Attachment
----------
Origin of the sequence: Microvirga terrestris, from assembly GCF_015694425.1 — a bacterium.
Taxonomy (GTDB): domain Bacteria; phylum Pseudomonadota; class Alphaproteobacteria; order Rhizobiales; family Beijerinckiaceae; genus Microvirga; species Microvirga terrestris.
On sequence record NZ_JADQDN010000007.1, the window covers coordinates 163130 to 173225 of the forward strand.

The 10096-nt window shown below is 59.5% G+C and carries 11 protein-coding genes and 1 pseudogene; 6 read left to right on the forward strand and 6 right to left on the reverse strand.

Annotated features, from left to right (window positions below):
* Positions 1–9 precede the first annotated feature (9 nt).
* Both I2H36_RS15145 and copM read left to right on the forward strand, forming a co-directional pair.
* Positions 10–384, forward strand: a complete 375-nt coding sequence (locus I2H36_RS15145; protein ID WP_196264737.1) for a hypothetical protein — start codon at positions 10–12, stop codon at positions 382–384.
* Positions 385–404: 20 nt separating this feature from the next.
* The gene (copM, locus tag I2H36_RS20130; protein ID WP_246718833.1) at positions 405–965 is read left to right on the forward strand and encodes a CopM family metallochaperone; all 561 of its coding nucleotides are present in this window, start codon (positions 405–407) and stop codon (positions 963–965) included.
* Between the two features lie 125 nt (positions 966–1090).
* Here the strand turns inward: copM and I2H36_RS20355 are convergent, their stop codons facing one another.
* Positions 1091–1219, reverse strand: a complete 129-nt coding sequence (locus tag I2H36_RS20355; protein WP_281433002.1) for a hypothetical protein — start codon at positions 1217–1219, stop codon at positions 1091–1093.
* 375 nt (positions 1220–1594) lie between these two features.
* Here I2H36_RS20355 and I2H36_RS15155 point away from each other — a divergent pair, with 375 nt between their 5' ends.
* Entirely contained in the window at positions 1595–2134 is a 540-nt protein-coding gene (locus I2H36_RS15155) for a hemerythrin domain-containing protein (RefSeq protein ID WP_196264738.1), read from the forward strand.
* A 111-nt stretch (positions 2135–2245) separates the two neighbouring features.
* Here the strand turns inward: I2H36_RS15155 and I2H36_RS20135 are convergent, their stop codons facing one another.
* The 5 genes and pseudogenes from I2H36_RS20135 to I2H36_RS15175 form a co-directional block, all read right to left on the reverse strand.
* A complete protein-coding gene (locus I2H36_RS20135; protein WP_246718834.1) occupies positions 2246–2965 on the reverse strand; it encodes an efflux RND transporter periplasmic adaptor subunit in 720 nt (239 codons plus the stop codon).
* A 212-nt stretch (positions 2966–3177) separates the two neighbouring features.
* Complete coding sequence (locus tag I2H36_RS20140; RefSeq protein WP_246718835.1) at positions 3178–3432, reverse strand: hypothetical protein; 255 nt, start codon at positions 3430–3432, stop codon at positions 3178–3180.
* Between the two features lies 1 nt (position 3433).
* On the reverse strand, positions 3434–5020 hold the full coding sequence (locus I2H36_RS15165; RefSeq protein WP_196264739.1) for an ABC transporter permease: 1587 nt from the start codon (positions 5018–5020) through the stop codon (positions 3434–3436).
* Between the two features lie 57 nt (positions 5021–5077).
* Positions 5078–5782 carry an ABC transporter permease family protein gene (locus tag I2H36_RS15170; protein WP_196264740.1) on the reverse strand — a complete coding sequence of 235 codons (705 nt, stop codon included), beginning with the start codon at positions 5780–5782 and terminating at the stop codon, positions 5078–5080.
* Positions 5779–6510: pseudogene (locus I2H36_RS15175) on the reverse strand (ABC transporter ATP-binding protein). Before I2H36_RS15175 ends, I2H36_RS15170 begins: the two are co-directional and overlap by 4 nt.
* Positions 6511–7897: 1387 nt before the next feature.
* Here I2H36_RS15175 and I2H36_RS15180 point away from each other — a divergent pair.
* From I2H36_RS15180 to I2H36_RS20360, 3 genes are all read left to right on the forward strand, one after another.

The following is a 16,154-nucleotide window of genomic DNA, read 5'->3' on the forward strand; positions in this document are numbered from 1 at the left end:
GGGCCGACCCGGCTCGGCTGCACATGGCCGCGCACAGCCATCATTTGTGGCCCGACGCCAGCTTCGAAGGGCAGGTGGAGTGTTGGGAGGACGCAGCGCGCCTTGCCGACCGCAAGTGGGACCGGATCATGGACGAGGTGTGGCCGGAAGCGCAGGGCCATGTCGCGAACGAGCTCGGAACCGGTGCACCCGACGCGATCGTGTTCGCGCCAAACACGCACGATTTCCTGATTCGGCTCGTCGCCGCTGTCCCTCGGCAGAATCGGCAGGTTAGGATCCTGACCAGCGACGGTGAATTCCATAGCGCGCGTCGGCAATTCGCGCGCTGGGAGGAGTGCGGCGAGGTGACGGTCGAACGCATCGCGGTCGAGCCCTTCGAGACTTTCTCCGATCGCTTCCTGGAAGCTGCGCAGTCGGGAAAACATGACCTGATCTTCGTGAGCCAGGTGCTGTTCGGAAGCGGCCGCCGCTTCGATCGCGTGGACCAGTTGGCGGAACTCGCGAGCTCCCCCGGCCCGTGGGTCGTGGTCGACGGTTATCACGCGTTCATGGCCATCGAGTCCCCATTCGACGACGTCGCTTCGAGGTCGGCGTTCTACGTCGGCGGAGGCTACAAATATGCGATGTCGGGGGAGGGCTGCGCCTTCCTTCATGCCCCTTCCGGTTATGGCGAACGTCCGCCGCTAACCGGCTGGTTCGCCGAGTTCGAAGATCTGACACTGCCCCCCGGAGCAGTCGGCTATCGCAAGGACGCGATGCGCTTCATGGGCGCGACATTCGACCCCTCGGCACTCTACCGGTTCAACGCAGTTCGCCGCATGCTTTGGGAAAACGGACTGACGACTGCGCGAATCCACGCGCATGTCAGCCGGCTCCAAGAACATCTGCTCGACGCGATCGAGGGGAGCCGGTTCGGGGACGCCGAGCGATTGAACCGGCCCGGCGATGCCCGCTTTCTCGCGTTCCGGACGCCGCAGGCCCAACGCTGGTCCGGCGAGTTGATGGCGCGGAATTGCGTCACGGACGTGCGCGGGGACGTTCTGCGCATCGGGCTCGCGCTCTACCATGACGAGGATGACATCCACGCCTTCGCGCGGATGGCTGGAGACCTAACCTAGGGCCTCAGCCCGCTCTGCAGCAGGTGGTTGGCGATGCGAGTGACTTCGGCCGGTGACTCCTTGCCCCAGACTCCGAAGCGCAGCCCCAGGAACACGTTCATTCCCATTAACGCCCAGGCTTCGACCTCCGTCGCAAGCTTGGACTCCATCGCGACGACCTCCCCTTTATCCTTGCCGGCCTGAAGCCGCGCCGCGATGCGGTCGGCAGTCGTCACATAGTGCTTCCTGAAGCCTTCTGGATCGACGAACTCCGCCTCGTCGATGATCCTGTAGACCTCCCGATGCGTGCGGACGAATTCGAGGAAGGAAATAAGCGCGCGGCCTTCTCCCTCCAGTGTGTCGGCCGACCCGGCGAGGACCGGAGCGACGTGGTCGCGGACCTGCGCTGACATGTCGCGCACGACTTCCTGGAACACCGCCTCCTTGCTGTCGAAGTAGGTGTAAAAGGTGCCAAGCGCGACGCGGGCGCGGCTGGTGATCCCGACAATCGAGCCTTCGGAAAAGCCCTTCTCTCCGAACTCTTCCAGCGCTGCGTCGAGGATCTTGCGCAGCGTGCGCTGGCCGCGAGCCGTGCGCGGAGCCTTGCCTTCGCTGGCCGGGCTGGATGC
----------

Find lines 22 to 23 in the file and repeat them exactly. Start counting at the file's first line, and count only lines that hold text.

* Complete coding sequence (locus tag I2H36_RS20140; RefSeq protein WP_246718835.1) at positions 3178–3432, reverse strand: hypothetical protein; 255 nt, start codon at positions 3430–3432, stop codon at positions 3178–3180.
* Between the two features lies 1 nt (position 3433).